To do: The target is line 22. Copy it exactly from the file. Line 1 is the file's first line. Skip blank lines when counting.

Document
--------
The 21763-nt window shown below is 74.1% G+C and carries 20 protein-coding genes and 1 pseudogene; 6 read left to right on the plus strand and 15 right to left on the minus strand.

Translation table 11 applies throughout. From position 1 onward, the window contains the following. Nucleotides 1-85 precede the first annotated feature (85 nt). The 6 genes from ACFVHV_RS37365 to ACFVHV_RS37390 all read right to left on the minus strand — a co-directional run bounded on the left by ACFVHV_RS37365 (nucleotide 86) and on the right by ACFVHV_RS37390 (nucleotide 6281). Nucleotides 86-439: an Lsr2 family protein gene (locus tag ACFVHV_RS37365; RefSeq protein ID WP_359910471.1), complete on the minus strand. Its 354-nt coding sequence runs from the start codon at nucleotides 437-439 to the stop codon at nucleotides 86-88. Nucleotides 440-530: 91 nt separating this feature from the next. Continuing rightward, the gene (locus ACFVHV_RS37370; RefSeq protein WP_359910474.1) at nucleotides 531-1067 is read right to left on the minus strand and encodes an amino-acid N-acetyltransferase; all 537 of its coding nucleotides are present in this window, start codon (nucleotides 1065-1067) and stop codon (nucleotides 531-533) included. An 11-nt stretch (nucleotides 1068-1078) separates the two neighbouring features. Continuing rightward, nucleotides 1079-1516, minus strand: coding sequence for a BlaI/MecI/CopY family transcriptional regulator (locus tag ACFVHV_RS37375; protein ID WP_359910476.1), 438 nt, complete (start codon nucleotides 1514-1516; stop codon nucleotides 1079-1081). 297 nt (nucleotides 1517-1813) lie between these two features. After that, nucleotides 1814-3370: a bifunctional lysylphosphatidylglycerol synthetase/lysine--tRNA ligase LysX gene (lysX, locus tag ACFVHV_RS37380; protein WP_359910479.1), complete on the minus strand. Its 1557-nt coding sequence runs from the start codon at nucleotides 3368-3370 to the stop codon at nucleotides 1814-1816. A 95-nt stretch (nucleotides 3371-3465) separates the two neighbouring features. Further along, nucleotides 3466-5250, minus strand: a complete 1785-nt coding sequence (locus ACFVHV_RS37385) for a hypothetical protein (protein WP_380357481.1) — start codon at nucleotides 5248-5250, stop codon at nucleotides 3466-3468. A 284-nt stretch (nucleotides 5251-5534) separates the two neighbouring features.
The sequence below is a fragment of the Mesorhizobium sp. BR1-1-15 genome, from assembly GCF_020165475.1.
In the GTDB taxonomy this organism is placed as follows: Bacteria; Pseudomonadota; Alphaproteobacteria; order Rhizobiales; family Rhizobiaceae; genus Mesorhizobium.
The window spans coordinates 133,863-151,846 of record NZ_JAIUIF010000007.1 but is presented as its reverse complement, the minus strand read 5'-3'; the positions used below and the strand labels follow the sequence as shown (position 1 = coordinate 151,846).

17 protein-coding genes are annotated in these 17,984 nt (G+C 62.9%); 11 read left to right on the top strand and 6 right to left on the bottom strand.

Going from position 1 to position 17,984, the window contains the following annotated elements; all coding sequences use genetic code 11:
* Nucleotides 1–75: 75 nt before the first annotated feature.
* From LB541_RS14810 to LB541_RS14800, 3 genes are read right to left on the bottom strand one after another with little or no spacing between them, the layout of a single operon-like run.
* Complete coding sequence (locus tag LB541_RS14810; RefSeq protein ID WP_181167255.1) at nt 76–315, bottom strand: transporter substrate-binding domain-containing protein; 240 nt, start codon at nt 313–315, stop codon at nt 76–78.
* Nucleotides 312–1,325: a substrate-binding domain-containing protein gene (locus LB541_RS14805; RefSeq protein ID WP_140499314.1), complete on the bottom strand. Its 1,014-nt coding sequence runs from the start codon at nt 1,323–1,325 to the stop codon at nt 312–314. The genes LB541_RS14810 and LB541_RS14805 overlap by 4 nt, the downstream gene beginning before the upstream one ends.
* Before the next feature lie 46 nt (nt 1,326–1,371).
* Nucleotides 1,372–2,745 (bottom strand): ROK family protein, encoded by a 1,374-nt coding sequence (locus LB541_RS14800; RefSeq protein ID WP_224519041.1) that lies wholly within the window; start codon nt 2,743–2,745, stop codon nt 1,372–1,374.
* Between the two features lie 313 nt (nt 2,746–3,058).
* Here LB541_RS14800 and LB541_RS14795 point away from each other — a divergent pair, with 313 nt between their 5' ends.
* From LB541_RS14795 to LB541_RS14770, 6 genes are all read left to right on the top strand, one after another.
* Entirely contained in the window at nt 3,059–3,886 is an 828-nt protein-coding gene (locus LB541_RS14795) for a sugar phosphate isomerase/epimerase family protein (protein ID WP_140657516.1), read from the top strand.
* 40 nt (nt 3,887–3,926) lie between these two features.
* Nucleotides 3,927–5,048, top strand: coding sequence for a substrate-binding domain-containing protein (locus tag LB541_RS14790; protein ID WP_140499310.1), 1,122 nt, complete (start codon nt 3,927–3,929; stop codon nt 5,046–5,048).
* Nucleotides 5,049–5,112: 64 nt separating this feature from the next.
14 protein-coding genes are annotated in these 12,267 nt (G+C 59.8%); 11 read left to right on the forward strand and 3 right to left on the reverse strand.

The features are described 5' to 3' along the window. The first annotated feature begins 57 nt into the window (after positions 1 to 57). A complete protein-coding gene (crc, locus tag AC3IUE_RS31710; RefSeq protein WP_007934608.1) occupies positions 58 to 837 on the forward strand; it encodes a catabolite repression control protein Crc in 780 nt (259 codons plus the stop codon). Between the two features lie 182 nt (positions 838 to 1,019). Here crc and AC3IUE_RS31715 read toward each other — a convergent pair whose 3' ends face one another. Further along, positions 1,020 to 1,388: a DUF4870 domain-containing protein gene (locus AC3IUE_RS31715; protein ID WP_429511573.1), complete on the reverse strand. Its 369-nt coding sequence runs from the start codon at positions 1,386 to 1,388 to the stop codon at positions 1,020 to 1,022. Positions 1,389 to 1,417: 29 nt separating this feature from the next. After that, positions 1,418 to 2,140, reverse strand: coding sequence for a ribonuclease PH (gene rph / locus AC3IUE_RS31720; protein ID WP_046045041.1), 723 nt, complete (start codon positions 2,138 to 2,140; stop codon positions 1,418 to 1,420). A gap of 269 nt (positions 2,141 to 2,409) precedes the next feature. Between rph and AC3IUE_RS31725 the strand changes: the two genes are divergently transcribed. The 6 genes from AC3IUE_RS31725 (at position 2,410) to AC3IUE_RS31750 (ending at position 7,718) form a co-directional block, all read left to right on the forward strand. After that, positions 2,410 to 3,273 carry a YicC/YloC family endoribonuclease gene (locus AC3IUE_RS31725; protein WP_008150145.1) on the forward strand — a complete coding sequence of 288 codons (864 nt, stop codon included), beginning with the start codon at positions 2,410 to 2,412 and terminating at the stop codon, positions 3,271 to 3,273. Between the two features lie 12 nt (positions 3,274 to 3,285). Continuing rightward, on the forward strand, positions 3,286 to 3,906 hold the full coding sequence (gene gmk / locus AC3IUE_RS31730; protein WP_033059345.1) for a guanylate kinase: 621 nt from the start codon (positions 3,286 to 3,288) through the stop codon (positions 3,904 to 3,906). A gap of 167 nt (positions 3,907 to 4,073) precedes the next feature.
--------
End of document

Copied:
The features are described 5' to 3' along the window. The first annotated feature begins 57 nt into the window (after positions 1 to 57). A complete protein-coding gene (crc, locus tag AC3IUE_RS31710; RefSeq protein WP_007934608.1) occupies positions 58 to 837 on the forward strand; it encodes a catabolite repression control protein Crc in 780 nt (259 codons plus the stop codon). Between the two features lie 182 nt (positions 838 to 1,019). Here crc and AC3IUE_RS31715 read toward each other — a convergent pair whose 3' ends face one another. Further along, positions 1,020 to 1,388: a DUF4870 domain-containing protein gene (locus AC3IUE_RS31715; protein ID WP_429511573.1), complete on the reverse strand. Its 369-nt coding sequence runs from the start codon at positions 1,386 to 1,388 to the stop codon at positions 1,020 to 1,022. Positions 1,389 to 1,417: 29 nt separating this feature from the next. After that, positions 1,418 to 2,140, reverse strand: coding sequence for a ribonuclease PH (gene rph / locus AC3IUE_RS31720; protein ID WP_046045041.1), 723 nt, complete (start codon positions 2,138 to 2,140; stop codon positions 1,418 to 1,420). A gap of 269 nt (positions 2,141 to 2,409) precedes the next feature. Between rph and AC3IUE_RS31725 the strand changes: the two genes are divergently transcribed. The 6 genes from AC3IUE_RS31725 (at position 2,410) to AC3IUE_RS31750 (ending at position 7,718) form a co-directional block, all read left to right on the forward strand. After that, positions 2,410 to 3,273 carry a YicC/YloC family endoribonuclease gene (locus AC3IUE_RS31725; protein WP_008150145.1) on the forward strand — a complete coding sequence of 288 codons (864 nt, stop codon included), beginning with the start codon at positions 2,410 to 2,412 and terminating at the stop codon, positions 3,271 to 3,273. Between the two features lie 12 nt (positions 3,274 to 3,285). Continuing rightward, on the forward strand, positions 3,286 to 3,906 hold the full coding sequence (gene gmk / locus AC3IUE_RS31730; protein WP_033059345.1) for a guanylate kinase: 621 nt from the start codon (positions 3,286 to 3,288) through the stop codon (positions 3,904 to 3,906). A gap of 167 nt (positions 3,907 to 4,073) precedes the next feature.